, n. 1. The act of one who reckons, counts, or computes; the result of reckoning or counting; calculation. Specifically: (a) An account of time. Sandys. (b) Adjustment of claims and accounts; settlement of obligations, liabilities, etc.
[1913 Webster]

Even reckoning makes lasting friends, and the way to make reckonings even is to make them often.
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He quitted London, never to return till the day of a terrible and memorable reckoning had arrived.
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2. The charge or account made by a host at an inn.
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A coin would have a nobler use than to pay a reckoning.
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3. Esteem; account; estimation.
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You make no further reckoning of it [beauty] than of an outward fading benefit nature bestowed.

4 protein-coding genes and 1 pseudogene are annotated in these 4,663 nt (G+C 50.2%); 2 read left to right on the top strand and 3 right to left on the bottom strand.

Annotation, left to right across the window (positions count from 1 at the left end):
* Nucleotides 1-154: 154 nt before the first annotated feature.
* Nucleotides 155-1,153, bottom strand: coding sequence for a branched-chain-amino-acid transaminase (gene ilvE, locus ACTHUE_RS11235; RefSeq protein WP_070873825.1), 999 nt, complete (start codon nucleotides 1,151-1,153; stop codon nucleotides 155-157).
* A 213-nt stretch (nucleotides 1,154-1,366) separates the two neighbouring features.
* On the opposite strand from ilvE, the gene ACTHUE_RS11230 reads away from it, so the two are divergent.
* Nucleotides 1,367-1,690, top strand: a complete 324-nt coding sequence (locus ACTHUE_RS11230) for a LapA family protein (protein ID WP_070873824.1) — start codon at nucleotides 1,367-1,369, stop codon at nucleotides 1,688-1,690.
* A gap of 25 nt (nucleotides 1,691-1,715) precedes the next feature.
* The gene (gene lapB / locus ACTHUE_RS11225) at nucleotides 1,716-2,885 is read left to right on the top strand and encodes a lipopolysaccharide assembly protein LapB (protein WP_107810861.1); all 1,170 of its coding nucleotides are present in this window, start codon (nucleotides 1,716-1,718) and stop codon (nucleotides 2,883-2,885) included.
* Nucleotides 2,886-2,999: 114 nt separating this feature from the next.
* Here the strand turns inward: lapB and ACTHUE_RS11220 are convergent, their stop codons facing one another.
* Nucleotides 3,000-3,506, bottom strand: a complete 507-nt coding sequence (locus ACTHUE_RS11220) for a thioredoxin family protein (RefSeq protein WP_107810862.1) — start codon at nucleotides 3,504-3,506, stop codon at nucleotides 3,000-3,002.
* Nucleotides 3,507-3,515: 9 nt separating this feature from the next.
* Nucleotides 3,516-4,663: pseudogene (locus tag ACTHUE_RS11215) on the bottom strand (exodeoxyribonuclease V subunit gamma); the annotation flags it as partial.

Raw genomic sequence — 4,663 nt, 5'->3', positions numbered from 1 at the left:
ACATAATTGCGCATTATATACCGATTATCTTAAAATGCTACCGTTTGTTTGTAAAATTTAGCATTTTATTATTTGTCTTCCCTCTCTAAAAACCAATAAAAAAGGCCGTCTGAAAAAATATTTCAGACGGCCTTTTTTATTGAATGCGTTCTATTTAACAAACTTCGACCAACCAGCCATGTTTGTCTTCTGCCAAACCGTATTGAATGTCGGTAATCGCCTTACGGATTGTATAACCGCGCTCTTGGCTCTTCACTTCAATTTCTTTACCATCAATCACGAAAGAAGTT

Sir P. Sidney.
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4. (Navigation) (a) The calculation of a ship's position, either from astronomical observations, or from the record of the courses steered and distances sailed as shown by compass and log, -- in the latter case called dead reckoning (see under Dead); -- also used for dead reckoning in contradistinction to observation. (b) The position of a ship as determined by calculation.
[1913 Webster]

To be out of her reckoning, to be at a distance from the place indicated by the reckoning; -- said of a ship. -- day of reckoning the day or time when one must pay one's debts, fulfill one's obligations, or be punished for one's transgressions.
[1913 Webster +PJC]


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Tue 13th April 2021